NCVO have helpfully put together a summary of the key points raised during the Budget 2016 which may impact the voluntary and community sector. Click here to read it.
MK Council’s budget consultation starts in mid-December, and you will be able to find details of the proposals online, in local council offices, and via a series of events (details of which will be posted on their website next month).
Ahead of then, Council Leader Pete Marland will be holding a pre-budget briefing for interested MK residents and groups, running through the financial and other pressures the council faces, explaining the thinking behind the emerging budget proposals, and taking questions.
The briefing will be held at 5pm on Wednesday 11 November, in Christ the Cornerstone Church, Central Milton Keynes. Refreshments will be available.
Please RSVP to this Kellie Evans by 3 November if you are interested in attending.
From Gary Beharrell, Regional Manager of Lloyds Bank Foundation:
The Lloyds Bank Foundation has recently launched our Expert yet Undervalued and on the Frontline report. This details the challenges, experiences and needs of 800 of our grantees following a survey earlier in the year.
The contents of the report won’t be surprising to you– it highlights the sheer scale and number of challenges that small and medium sized charities are facing as well as identifying help that could support them in these tough times. Throughout the report we’ve used charities’ own words to paint the picture of what they’re going through and I’m sure you’ll agree, their words are compelling. They tell of the increases and growing complexity of demand, the difficulty of attracting funds and the disadvantages they face when it comes to commissioning. They also describe how they are rising to these challenges, often with little support and even fewer resources. Some highlights include:
81% of small and medium sized charities (income £25,000 – £1M) are struggling to raise the funds they need to survive and 63% are seriously worried about their ongoing funding over the next two years.
Many do not have the capacity or capability to be able to add other income streams and some are simply not viable, such as charging vulnerable clients for services, or social investment. 63% of charities therefore predict that their ability to secure funding will get harder over the next two years.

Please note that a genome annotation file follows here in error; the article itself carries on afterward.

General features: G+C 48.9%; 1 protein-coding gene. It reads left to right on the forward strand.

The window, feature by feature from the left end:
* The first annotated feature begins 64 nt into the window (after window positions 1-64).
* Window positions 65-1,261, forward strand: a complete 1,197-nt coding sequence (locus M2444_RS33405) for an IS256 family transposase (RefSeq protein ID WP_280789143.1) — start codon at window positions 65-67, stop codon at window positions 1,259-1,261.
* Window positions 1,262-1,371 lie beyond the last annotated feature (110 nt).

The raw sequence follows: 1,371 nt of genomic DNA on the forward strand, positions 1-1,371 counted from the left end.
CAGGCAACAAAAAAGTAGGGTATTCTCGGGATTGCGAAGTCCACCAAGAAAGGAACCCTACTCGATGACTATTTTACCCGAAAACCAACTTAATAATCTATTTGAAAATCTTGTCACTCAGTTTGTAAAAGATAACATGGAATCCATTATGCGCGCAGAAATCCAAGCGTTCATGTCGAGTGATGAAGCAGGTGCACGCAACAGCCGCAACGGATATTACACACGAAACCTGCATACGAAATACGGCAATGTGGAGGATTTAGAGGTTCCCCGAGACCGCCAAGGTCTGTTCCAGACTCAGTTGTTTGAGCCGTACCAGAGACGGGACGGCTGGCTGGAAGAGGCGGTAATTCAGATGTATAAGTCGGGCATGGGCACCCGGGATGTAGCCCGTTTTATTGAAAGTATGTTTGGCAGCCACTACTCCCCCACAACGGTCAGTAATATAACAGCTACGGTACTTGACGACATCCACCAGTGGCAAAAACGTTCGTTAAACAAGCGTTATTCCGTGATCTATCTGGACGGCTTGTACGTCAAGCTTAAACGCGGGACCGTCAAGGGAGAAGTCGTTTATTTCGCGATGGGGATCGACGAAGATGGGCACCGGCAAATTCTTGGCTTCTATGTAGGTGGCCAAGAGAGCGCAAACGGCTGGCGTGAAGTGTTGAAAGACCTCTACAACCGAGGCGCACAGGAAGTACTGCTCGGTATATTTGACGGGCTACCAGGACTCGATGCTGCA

The funding problem is exacerbated the changing needs of the people charities help. 88% reported a changed in the requirements of those they serve, and 72% of these stated that needs are increasing and becoming more complex, often as a result of other services closing, increased poverty and welfare reform.
Where money is available for charities, the commissioning processes of central and local government are deepening the challenges faced by small and medium-sized charities because they favour larger and often commercial providers. 61% of those surveyed have bid for contracts yet half (49%) said that they found the process difficult or impossible. Among the obstacles they experienced were: commissioning processes incentivising competition, not collaboration; complex, secretive and burdensome processes; being undercut by larger organisations or used as ‘bid candy’ by them as they plunder the smaller charities’ local knowledge but exclude them when actually rolling out services.
This survey was conducted before the announcement of the Spending Review and the Chancellor’s plan that budgets in the key areas in which these charities work will be cut by a further 25 – 40%.